Miami police Chief John Timoney must be mighty proud of the social order he maintained during the Free Trade Area of the Americas summit a couple of weeks ago in Miami - sort of the way Saddam Hussein was proud of quieting dissension in his country.
Timoney has a well-deserved reputation for using paramilitary tactics to turn any city where large protests are planned into a place where the Constitution has taken a holiday. During the FTAA meeting on Nov. 20, Timoney dispatched 2,500 police officers in full riot gear against a crowd estimated at 8,000 people, mostly union members and retirees.
The result was a show of force that would have made a Latin American dictator blush.
Slavish public officials such as Miami Mayor Manny Diaz touted Timoney's handiwork as "a model for homeland defense," and the Miami Police Department has responded to complaints by saying that officers demonstrated "a tremendous amount of restraint."
But this is hardly the way eyewitnesses described it. The scene was a "massive police state," according to the president of the United Steelworkers of America, who has demanded a congressional investigation. Congress gave Miami $8.5-million for security during the FTAA meetings - funds slipped inside the $87-billion measure for Iraq. The steelworkers called it money for "homeland repression."
The National Lawyers Guild, a liberal legal organization, said the day was punctuated by "indiscriminate, excessive force against hundreds of nonviolent protesters with weapons including pepper spray, tear gas, and concussion grenades and rubber bullets."
Observers said the provocation for officers to shoot rubber bullets and paint balls filled with pepper spray at the predominantly peaceable crowd was often one person lobbing an orange in the direction of police or lighting a trash can on fire.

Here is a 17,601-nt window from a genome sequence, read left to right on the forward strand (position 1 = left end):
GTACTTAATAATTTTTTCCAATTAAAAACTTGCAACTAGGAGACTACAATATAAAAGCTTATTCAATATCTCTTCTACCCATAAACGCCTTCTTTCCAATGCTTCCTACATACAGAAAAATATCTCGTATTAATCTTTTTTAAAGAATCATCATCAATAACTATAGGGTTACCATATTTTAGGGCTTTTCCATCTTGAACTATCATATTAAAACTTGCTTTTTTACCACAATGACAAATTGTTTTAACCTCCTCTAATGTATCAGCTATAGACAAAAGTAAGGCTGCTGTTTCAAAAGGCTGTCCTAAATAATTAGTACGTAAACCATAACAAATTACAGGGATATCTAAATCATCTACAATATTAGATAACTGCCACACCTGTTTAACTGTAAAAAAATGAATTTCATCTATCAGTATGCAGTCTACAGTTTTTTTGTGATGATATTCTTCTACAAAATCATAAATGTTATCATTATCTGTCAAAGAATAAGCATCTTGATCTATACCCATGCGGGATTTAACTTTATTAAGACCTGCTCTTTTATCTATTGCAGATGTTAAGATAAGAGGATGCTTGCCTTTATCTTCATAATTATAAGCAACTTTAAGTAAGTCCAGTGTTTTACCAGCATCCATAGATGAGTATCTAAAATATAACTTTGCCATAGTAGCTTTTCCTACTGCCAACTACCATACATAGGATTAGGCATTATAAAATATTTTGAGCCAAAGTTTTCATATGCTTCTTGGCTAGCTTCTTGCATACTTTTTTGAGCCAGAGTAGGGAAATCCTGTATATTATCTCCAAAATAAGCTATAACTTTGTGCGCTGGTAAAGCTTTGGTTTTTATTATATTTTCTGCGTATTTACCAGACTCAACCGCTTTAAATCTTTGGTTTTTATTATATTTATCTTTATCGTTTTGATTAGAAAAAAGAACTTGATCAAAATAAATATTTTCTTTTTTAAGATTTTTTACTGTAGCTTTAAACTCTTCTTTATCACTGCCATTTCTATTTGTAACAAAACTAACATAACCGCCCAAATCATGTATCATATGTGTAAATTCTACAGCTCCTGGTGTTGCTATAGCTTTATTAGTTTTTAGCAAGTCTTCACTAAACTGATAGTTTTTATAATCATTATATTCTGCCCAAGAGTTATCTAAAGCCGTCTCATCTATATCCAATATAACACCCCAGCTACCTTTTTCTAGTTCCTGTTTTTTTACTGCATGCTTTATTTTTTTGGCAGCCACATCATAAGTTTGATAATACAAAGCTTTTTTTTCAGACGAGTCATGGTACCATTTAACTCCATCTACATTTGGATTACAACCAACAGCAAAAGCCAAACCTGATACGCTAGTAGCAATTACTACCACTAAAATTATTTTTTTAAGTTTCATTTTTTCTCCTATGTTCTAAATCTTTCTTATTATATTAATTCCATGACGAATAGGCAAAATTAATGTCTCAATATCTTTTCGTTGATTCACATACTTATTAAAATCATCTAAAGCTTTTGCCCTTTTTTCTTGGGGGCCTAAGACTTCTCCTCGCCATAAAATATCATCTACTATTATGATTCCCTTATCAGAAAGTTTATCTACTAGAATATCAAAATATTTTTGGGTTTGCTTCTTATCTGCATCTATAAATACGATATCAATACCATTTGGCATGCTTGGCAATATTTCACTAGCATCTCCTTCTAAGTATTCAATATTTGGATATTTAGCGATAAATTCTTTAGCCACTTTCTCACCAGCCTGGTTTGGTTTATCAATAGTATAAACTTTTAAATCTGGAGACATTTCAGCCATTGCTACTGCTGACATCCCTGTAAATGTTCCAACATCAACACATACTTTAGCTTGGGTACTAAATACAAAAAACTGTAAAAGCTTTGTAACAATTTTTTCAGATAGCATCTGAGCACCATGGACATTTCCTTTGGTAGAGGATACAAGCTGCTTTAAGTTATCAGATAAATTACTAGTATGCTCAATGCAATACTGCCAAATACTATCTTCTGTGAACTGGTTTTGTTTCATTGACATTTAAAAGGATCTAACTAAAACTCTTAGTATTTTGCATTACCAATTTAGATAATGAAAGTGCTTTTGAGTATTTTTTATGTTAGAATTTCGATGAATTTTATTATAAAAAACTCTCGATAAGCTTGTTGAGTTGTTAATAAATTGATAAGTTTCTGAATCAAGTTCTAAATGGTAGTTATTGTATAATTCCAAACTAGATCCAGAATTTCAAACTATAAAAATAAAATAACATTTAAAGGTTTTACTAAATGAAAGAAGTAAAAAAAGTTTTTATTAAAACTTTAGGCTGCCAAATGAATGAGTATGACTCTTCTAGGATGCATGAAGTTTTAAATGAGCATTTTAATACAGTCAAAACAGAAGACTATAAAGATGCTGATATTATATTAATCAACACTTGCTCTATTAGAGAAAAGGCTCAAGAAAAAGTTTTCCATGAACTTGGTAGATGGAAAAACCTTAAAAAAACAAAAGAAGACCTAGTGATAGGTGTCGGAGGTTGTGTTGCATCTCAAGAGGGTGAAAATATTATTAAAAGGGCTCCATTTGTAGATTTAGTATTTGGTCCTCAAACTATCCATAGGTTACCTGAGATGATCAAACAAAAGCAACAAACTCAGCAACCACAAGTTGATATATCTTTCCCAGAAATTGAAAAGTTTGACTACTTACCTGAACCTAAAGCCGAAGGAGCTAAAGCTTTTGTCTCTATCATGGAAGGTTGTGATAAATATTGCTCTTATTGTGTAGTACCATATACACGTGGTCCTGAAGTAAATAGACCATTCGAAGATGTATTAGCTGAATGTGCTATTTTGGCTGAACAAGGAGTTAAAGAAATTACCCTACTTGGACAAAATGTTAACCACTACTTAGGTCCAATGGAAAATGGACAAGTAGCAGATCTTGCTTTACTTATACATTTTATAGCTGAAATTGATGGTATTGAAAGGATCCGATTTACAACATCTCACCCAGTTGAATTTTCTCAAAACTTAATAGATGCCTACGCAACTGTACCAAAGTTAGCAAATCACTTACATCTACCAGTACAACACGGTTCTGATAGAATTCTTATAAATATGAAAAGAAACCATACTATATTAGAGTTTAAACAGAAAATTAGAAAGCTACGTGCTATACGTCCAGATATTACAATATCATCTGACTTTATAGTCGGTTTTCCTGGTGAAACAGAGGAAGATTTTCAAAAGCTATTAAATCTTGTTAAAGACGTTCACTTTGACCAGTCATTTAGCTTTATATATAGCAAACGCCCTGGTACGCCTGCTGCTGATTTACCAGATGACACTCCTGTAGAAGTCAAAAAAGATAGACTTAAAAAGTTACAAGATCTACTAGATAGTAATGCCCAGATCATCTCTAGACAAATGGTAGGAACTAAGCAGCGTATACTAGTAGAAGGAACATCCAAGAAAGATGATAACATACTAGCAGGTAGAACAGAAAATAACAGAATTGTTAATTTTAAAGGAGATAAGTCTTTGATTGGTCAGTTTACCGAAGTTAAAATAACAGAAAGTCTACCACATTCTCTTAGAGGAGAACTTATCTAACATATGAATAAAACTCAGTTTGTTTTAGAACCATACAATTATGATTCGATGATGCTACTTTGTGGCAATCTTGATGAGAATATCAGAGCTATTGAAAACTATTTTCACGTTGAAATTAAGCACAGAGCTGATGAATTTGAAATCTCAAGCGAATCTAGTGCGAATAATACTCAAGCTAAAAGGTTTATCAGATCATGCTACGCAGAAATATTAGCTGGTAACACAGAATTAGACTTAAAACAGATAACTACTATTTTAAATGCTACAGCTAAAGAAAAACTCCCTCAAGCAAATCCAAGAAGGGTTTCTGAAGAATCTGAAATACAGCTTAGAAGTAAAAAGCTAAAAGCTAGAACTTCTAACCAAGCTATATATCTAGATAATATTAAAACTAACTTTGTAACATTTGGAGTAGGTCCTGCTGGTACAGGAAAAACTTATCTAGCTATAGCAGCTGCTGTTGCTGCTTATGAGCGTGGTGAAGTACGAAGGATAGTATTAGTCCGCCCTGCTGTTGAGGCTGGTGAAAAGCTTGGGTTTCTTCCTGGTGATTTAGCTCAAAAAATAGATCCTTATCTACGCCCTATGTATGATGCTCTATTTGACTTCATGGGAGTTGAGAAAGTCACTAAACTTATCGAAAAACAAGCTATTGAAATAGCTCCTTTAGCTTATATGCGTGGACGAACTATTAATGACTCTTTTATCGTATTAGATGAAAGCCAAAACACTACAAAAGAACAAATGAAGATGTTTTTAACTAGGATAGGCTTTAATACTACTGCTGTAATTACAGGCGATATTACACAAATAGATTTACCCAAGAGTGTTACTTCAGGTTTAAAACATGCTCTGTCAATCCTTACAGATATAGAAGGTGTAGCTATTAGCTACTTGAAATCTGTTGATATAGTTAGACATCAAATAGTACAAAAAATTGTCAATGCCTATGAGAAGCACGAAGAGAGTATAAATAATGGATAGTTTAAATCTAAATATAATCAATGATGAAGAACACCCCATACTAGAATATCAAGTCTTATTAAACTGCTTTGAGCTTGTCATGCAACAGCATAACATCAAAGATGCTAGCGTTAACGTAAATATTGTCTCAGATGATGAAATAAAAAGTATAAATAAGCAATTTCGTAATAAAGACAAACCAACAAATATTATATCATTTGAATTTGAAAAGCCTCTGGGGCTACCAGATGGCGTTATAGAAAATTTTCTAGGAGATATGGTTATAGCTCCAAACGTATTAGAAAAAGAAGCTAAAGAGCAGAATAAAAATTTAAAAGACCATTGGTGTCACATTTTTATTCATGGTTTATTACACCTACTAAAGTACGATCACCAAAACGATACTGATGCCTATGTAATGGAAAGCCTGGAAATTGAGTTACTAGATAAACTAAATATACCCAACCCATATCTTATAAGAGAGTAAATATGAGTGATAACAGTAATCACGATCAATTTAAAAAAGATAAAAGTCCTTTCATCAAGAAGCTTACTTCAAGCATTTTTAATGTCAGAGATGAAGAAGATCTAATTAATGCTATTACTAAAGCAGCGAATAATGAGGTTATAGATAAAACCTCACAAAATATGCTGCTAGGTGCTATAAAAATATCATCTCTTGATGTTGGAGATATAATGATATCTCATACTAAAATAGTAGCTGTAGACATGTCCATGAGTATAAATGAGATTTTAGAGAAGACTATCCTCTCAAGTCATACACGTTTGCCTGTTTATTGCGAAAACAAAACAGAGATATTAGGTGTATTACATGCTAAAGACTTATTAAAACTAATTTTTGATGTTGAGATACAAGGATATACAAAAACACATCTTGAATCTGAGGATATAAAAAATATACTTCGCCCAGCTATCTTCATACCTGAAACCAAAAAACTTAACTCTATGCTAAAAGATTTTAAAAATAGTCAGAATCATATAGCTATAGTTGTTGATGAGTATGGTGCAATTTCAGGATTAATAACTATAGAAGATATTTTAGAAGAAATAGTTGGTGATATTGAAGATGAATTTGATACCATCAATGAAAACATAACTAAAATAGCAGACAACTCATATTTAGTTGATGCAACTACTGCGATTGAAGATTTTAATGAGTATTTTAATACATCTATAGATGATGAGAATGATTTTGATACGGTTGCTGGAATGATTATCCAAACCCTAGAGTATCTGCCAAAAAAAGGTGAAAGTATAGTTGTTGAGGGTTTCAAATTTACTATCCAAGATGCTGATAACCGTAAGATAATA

Nikki Hartman, a 28-year-old Pinellas County resident, was shot three times with rubber bullets - once, she said, when a police officer fired point-blank at her behind after she stooped to pick up a bandanna she'd dropped. The officer had kicked it her way before shooting her. She was later shot in the back while retreating from police lines. Her friend Robert Davis was shot seven times while trying to help Hartman to her feet.
In addition to such shootings, police abandoned any legitimate basis for searching and arresting people. Miles Swanson, 25, a legal observer for the lawyers guild, was punched numerous times while being taken in by officers for pointing out undercover police dressed up as protesters. Eight of 60 guild observers were arrested that day; they wore distinctive green hats and were apparently targeted. When Swanson was grabbed off the street by three Broward County sheriff's deputies - two of whom were in ski masks - he said they told him "this is what you get when you f-- with us." Then, Swanson said, the deputies drove him around while looking for another legal observer to arrest. He ultimately pleaded no contest to one charge of obstructing justice so he could return to law school in Washington, D.C.